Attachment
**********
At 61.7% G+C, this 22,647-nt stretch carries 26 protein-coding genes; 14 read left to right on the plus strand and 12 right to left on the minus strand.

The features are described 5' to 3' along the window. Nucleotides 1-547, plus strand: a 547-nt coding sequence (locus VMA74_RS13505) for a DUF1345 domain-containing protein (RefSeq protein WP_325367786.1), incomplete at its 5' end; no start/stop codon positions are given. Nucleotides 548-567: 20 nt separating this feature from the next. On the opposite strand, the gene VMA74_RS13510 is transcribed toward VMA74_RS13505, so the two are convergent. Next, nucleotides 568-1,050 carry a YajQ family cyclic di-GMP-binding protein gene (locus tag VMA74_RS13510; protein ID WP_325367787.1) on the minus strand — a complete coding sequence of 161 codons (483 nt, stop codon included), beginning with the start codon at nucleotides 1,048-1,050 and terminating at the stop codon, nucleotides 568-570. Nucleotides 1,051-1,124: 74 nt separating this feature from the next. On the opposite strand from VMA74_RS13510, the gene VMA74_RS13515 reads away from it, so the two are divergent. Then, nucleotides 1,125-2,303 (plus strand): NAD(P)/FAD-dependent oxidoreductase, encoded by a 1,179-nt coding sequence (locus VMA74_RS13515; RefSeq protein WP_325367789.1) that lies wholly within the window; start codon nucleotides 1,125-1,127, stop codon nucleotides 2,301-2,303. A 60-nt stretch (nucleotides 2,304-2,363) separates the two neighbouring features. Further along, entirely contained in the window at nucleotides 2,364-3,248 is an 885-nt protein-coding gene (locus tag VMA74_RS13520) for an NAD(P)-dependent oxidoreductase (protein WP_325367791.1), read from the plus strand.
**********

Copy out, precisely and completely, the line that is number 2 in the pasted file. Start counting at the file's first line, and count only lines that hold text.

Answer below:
The features are described 5' to 3' along the window. Nucleotides 1-547, plus strand: a 547-nt coding sequence (locus VMA74_RS13505) for a DUF1345 domain-containing protein (RefSeq protein WP_325367786.1), incomplete at its 5' end; no start/stop codon positions are given. Nucleotides 548-567: 20 nt separating this feature from the next. On the opposite strand, the gene VMA74_RS13510 is transcribed toward VMA74_RS13505, so the two are convergent. Next, nucleotides 568-1,050 carry a YajQ family cyclic di-GMP-binding protein gene (locus tag VMA74_RS13510; protein ID WP_325367787.1) on the minus strand — a complete coding sequence of 161 codons (483 nt, stop codon included), beginning with the start codon at nucleotides 1,048-1,050 and terminating at the stop codon, nucleotides 568-570. Nucleotides 1,051-1,124: 74 nt separating this feature from the next. On the opposite strand from VMA74_RS13510, the gene VMA74_RS13515 reads away from it, so the two are divergent. Then, nucleotides 1,125-2,303 (plus strand): NAD(P)/FAD-dependent oxidoreductase, encoded by a 1,179-nt coding sequence (locus VMA74_RS13515; RefSeq protein WP_325367789.1) that lies wholly within the window; start codon nucleotides 1,125-1,127, stop codon nucleotides 2,301-2,303. A 60-nt stretch (nucleotides 2,304-2,363) separates the two neighbouring features. Further along, entirely contained in the window at nucleotides 2,364-3,248 is an 885-nt protein-coding gene (locus tag VMA74_RS13520) for an NAD(P)-dependent oxidoreductase (protein WP_325367791.1), read from the plus strand.